‘I’m overflowing with joy…’. Many of the Faithful flocked to see the Patriarch. His first large meeting with the Belarusian congregation took place near Minsk’s Holy Spirit Cathedral. To allow everyone to see and hear His Holiness, a large screen was installed in front of the cathedral. Of course, everybody wanted to be close to the Patriarch himself and many managed it. Some became emotional, such as Minsk district resident Sukharevo Valentina Antonovna. She noted, “I’m overflowing with joy. The visit of the Holy Patriarch is a real divine grace for Belarus.” “We’ve all gathered here because we greatly respect Patriarch Kirill,” stressed Minsk dweller Olga Stepanovna. “Our country treats believers very well. We are able to go to church at any time; there are absolutely no obstacles.”
Populous meetings with church people took place in Polotsk and Vitebsk, where the distinguished guest visited not only Orthodox churches but also saw Pobedy Square — one of the largest in Europe. Around 30,000 people gathered to see His Holiness. Besides, in Vitebsk, the Holy Patriarch went to the memorial complex erected on the site of the former Vitebsk concentration camp, where more than 100,000 people perished at the hands of the Nazis. There, he planted a young oak tree, symbolising the strength of the human spirit.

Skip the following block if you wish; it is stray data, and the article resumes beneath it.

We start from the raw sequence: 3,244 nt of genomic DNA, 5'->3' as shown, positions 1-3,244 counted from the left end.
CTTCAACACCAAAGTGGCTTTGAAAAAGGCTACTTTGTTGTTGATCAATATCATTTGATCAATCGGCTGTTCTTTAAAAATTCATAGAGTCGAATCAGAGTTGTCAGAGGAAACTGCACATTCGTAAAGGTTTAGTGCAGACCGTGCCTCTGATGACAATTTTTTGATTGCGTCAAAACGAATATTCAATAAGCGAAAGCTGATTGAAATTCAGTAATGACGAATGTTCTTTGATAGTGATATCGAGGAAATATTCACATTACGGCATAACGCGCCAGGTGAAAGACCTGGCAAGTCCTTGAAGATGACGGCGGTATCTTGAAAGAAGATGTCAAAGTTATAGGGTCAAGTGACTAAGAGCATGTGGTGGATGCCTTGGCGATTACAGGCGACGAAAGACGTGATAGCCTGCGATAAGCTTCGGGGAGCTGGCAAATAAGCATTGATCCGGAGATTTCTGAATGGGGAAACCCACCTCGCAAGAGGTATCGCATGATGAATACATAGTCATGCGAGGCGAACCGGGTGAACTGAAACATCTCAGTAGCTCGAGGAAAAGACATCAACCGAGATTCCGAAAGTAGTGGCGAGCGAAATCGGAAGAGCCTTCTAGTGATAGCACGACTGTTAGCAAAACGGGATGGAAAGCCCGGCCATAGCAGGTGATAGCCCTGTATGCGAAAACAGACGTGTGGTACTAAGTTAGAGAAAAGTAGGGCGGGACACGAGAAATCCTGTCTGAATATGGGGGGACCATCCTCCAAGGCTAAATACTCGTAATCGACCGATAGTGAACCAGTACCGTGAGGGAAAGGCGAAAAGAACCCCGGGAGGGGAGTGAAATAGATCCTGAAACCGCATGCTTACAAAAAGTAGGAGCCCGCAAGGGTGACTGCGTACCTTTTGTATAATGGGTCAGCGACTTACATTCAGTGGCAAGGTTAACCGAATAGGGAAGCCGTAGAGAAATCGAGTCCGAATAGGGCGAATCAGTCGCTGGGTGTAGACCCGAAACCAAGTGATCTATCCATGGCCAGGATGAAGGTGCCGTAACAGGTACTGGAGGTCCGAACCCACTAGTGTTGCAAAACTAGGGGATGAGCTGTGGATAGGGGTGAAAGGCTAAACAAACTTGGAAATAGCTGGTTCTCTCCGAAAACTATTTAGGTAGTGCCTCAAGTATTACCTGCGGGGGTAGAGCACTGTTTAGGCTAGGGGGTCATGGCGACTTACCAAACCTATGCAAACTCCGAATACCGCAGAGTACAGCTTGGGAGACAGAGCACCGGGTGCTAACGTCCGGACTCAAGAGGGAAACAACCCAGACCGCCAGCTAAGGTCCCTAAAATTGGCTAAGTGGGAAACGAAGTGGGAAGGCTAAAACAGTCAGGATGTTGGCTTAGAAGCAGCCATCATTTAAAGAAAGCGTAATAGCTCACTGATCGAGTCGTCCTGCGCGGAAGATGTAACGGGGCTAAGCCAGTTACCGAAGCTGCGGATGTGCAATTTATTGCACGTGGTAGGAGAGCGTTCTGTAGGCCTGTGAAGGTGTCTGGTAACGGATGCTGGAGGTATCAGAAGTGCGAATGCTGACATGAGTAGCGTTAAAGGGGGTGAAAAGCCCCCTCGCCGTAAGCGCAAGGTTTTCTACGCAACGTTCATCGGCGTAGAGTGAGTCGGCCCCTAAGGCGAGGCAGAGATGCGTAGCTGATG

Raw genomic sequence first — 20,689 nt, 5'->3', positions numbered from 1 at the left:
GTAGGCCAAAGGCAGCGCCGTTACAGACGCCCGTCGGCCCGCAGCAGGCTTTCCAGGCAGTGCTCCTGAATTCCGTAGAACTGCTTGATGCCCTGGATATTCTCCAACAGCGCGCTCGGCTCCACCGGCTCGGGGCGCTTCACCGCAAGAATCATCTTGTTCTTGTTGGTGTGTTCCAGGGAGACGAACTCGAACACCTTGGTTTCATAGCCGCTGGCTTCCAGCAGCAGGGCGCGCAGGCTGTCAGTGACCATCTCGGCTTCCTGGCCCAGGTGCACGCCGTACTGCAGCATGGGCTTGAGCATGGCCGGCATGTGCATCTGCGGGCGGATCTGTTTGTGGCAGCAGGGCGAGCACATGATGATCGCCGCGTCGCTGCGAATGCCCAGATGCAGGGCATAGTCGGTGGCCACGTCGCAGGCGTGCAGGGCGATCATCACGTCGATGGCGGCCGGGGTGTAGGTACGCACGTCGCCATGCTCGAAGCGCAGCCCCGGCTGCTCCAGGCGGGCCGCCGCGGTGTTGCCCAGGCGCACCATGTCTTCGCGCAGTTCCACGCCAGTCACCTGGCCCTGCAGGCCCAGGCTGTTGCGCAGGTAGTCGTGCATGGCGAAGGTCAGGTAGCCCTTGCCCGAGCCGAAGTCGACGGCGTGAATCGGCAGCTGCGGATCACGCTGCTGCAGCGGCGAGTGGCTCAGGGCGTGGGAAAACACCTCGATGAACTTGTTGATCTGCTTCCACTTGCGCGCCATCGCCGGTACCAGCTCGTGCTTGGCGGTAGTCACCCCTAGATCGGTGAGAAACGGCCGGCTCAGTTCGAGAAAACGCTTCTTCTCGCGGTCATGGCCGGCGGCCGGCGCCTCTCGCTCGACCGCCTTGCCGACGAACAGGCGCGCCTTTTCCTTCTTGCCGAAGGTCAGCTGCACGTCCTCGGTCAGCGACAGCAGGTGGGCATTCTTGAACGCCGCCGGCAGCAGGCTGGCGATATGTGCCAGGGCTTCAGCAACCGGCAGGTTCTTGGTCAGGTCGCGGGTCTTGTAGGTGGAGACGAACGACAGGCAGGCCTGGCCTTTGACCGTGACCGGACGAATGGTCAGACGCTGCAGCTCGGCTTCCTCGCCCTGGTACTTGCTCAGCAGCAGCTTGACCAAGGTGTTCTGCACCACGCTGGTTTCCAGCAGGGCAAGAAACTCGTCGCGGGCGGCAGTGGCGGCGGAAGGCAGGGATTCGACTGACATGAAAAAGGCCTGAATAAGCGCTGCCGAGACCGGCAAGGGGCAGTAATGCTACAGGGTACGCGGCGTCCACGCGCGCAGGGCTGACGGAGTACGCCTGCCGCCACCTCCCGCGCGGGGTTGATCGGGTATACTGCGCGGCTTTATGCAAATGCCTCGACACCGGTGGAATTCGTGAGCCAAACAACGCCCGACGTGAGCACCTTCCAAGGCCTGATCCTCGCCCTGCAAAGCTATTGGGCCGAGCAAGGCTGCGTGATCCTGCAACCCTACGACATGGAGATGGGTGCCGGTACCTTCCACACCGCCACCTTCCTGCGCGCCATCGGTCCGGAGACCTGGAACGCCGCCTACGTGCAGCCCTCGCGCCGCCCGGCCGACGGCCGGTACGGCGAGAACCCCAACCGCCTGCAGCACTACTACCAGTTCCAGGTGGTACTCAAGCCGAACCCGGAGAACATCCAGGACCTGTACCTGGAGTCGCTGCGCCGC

On the eve of his departure from Vitebsk to Moscow, the Patriarch met with a crowd of about 8,000 young people. In the course of his sincere talks, the Patriarch managed to find a common language with the young, evoking their interest with his thoughts and views.
Educated interest. The youth component of the Patriarch’s visit began back in Minsk, when he examined a new Belarusian Orthodox Church Religious-Education Centre. The next day, conversation about Education continued in more detail at the Cyril and Methodius Theology Institute at the Belarusian State University, where the Patriarchal Exarch handed His Holiness the Honoris Causa Diploma. There, meeting students and professors, opinions were shared on the centuries-old topic of science and religion. The Patriarch expressed his belief that co-operation between secular and church science is paramount — necessary for both sides.
‘…in contiguity with theological knowledge, secular science helps us open up a new, wider, stereophonic vision of world culture. I believe that inter-relationships between theology and secular knowledge are mutually important, acceptable and useful’. Patriarch Kirill.
Several times, Patriarch Kirill noted the unique contribution of Belarus and its people to the development of the world, Christian culture and morality. He stressed the significance of the first printer and enlightener, Belarusian Frantsisk Skorina, whose efforts ‘allowed Belarusians to have one of the first printed Bibles in Europe, back in 1517—1519’ The Patriarch also noted that Skorina’s other publications ‘had an impact on the spiritual culture of Belarus and Ukraine, promoted book-printing in Moscow’.